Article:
Land-atmosphere observatory tower at the Lost Creek wetland in northern Wisconsin, U.S.A. (Photo: Jonathon Thom)
Dry peatlands are also more susceptible to burning, Waddington adds, and they produce a lot of smoke when they burn.
“That can be quite hazardous from a health perspective, especially at a time when it is important to have good respiratory health during a pandemic,” Waddington warns.
Over the last few decades, he says not only are peatlands burning in larger areas, but they are also burning deeper into the soil where the carbon is. This means they can burn for days or weeks, he says.
After this severe of a burn, they don’t return to the typical moss species that are good at storing carbon.
“What we are seeing is that these fires that would normally have acted as a fire break are now acting more as a fire propagator,” Waddington says. “Drier petlands mean we will lose a natural protection of fire spread.”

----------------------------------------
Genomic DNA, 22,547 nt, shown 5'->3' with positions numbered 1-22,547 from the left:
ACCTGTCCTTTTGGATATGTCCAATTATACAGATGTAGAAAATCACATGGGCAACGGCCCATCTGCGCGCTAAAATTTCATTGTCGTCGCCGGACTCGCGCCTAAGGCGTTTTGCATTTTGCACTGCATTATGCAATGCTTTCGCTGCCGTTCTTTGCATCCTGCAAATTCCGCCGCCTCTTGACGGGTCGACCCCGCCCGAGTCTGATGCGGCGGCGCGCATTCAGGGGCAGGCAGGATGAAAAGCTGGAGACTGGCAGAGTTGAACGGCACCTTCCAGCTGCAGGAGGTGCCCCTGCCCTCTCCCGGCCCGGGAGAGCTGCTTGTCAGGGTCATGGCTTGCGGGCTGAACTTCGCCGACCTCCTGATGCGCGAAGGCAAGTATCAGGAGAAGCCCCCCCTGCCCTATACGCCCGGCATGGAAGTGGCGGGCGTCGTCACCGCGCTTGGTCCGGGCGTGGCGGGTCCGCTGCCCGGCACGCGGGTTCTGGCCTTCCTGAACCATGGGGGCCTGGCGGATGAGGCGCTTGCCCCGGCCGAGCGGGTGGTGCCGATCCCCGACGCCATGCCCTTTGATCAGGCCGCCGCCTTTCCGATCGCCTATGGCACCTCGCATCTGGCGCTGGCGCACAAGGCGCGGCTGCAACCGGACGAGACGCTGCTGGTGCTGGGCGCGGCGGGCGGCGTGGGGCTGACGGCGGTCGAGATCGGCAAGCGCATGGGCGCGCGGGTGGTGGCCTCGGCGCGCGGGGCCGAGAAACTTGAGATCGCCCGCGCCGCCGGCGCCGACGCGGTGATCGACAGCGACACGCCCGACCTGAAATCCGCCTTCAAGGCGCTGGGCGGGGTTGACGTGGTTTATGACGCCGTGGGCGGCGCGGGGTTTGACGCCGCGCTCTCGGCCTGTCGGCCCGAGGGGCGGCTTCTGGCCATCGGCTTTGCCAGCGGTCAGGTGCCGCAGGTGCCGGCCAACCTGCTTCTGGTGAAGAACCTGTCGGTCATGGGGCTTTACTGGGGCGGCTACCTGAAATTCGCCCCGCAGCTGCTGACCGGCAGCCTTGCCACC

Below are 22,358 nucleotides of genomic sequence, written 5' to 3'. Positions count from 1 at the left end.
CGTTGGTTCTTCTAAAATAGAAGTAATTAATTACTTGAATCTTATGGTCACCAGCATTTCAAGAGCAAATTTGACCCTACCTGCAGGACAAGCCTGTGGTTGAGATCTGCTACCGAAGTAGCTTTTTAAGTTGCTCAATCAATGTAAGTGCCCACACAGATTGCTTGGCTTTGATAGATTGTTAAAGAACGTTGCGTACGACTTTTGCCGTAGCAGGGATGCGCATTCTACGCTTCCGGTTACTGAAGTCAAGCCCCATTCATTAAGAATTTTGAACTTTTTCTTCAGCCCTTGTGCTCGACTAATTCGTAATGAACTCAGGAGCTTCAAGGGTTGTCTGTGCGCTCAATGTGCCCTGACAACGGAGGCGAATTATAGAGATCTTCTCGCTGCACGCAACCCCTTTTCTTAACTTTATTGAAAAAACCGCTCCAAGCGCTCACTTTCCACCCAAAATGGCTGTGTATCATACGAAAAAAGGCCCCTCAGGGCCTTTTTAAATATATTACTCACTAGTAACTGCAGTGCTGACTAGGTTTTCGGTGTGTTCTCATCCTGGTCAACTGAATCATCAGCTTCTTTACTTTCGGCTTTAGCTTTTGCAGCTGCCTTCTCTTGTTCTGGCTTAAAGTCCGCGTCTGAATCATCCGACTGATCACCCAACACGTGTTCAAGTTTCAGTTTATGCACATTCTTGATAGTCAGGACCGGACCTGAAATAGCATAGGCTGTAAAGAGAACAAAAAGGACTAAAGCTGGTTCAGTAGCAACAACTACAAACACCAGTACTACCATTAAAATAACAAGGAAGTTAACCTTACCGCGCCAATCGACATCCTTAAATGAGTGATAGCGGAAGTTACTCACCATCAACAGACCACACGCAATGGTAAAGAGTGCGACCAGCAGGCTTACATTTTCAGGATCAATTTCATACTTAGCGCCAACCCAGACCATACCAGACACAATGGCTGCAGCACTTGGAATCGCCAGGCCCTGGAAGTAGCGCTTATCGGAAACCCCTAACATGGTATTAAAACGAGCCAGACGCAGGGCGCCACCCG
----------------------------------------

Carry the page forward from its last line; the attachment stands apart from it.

In terms of what we can do to help slow or reverse this process, Helbig says there is not so much we can do on the ground, but that reducing emissions would go a long way to keeping peatlands wet.
“Obviously we need to conserve and protect our peatlands, but we are looking at how these pristine systems respond to the climate,” he explains. “So the biggest thing we can do is to keep climate warming down.”
But there is some good news, according to Helbig. Canada is a leader in developing restoration technology, with numerous scientists who are working to develop ways to restore dry and degraded peatlands.
With this, researchers are looking into ways to turn peatlands into carbon sinks once again, reducing the risk of wildfires.
“It is increasingly becoming a priority for us to protect these [habitats]. More and more people are realizing its importance,” Helbig says “We often hear about saving the rainforest, but as important or more important are saving the peatlands.”